Royal Irish Academy award

Ella Rhodes reports.

Professor Malcolm ‘Mac’ MacLachlan has become the first psychologist to be awarded a Gold Medal by the Royal Irish Academy. A Professor of Psychology and Social Inclusion at Ireland’s Maynooth University, he is also Research and Innovation Lead for the World Health Organization’s Global Collaboration on Assistive Technology programme.

The Royal Irish Academy is an all-Ireland institution and awards two of its gold medals each year to internationally leading scholars in varied fields. MacLachlan has worked as an academic, clinician, organisational consultant and policy adviser in Europe, Asia, Africa and South America, with national governments, civil society, United Nation agencies, and the private sector. His previous appointments include being Head of the Department of Psychology at the University of Malawi and holding a Personal Chair in Global Health at Trinity College Dublin, where he was also Director of the Centre for Global Health.

Last year Professor MacLachlan became the founding Director of the Assisting Living & Learning Institute at Maynooth University. His work on the WHO’s Global Collaboration on Assistive Technology has involved working to promote equitable access to assistive technology particularly in poorly resourced regions. He also works as Knowledge Management Lead for the United Nations’ Partnership for the Rights of Persons with Disabilities – the largest disability project in the world working across 38 countries to promote structural change that will facilitate the realisation of rights for people with disabilities.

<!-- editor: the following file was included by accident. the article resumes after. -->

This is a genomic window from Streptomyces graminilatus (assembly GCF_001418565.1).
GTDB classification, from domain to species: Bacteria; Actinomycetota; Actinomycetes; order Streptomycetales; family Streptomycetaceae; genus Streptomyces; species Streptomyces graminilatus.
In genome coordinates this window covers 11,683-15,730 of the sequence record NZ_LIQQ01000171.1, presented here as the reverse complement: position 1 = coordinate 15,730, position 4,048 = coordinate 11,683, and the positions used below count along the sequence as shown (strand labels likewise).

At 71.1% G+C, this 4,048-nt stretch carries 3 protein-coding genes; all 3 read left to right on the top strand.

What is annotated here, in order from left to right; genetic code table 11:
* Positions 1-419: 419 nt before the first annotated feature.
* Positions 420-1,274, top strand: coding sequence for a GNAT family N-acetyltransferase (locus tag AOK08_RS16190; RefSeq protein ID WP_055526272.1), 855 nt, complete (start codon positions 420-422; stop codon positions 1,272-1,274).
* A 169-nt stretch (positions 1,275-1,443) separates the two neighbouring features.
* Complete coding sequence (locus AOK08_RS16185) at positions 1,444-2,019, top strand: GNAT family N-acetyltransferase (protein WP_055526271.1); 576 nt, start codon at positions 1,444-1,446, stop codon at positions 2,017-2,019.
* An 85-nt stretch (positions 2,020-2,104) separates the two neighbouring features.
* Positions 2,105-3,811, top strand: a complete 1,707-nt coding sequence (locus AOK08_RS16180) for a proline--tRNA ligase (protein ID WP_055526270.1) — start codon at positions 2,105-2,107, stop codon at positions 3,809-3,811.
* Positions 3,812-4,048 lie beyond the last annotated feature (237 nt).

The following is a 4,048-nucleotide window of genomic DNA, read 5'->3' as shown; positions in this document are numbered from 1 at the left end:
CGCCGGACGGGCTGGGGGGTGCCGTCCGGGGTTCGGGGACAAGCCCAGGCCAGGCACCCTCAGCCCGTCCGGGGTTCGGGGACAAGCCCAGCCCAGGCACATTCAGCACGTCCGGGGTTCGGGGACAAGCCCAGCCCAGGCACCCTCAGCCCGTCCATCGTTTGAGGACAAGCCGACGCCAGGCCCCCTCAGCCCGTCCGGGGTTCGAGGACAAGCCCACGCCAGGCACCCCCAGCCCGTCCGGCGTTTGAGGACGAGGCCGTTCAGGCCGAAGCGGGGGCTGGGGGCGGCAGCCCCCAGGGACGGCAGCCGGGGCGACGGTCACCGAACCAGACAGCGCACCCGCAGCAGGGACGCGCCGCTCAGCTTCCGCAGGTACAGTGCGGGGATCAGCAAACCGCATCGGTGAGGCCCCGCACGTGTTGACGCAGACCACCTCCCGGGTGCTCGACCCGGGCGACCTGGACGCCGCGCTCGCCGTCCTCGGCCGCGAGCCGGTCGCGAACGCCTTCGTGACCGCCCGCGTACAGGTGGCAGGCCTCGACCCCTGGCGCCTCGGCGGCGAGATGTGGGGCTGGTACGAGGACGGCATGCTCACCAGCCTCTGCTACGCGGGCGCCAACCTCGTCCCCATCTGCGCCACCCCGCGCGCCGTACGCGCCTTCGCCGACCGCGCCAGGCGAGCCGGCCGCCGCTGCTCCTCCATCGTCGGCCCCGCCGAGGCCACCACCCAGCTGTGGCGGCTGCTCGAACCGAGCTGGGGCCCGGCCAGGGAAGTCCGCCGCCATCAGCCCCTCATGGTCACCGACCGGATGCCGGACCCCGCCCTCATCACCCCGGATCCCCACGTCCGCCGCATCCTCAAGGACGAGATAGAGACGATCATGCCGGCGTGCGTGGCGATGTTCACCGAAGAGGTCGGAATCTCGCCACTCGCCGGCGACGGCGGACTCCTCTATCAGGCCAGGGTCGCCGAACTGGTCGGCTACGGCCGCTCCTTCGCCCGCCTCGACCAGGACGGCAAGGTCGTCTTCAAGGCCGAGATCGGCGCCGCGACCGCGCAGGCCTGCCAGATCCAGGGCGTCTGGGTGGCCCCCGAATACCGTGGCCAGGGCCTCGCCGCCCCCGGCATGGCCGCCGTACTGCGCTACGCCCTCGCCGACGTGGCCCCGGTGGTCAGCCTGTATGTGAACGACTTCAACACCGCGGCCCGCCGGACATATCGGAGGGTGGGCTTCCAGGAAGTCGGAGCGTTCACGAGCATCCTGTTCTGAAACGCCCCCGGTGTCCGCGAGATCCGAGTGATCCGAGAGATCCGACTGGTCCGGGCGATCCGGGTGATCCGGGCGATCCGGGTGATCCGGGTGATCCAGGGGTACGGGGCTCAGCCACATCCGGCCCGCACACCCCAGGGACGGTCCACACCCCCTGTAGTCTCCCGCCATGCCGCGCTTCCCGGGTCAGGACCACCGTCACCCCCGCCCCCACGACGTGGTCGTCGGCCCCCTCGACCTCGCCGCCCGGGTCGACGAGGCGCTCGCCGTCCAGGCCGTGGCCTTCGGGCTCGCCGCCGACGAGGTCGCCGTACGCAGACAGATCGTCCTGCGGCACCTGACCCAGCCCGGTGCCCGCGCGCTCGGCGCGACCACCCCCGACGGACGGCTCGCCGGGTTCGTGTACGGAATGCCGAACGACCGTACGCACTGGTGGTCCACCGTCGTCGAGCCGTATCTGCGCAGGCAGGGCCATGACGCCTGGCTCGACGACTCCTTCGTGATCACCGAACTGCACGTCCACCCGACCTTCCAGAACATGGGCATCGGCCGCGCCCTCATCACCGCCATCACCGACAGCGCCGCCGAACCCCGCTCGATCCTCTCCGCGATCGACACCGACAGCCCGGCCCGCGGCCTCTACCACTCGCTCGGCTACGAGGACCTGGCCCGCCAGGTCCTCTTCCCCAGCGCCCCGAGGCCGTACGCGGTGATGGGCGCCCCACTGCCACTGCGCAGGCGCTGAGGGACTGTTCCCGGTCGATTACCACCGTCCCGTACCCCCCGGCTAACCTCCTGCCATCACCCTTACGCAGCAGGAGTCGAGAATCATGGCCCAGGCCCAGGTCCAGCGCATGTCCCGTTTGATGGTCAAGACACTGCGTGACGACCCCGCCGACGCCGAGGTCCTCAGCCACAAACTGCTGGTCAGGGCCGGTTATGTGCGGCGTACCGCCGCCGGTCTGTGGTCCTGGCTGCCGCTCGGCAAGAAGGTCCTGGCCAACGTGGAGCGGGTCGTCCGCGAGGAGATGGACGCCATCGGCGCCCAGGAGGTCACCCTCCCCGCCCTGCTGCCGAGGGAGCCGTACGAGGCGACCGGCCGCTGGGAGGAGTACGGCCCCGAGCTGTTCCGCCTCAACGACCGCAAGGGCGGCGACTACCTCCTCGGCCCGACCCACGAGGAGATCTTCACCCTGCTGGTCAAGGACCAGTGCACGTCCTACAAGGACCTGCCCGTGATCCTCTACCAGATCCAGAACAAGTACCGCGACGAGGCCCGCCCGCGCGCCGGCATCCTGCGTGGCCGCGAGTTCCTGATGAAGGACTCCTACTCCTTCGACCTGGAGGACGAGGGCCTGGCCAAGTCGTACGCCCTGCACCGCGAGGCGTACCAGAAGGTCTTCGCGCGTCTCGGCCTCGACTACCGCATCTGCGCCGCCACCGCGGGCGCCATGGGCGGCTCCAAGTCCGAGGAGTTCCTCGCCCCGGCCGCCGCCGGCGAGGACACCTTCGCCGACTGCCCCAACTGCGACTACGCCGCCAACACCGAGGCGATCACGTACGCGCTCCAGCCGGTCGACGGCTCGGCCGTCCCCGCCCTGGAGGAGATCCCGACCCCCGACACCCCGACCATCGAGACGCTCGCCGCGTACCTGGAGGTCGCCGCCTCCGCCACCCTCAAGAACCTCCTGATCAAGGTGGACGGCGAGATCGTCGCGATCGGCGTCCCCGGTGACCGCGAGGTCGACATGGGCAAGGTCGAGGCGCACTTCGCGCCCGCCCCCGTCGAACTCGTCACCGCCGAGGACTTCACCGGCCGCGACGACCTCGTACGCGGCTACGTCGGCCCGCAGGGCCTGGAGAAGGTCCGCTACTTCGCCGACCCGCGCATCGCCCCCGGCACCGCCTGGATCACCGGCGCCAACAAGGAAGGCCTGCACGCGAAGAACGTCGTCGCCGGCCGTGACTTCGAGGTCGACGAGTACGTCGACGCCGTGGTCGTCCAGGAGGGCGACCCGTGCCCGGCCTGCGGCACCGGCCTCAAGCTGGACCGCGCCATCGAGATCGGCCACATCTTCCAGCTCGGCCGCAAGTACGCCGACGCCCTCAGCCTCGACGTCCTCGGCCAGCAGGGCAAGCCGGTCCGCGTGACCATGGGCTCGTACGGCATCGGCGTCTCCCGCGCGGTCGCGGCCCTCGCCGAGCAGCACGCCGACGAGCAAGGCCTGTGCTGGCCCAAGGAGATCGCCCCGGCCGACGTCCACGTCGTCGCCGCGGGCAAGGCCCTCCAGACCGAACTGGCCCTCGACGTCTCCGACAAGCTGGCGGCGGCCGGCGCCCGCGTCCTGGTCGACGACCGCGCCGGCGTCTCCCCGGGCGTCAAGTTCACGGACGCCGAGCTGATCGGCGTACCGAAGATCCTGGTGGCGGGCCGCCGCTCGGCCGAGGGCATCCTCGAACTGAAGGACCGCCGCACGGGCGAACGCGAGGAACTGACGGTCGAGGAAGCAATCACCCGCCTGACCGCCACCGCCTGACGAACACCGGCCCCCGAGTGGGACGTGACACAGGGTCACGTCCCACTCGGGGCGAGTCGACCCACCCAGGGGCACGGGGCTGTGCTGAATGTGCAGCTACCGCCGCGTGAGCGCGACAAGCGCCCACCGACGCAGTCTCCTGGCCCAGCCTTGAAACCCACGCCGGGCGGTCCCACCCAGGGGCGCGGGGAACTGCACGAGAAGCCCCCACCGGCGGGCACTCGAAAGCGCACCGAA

‘Receiving the Gold Medal from the Royal Irish Academy is an honour, and it means a lot to have our research recognised in this way. We will continue to build on this research, in collaboration with partners from government, civil society, corporates and United Nations agencies, in Ireland and internationally, with the intention of making clear and tangible differences to people’s lives.’

MacLachlan is a Fellow of the Psychological Society of Ireland and the British Psychological Society. He was awarded the American Psychological Association’s International Humanitarian Award in 2014. 

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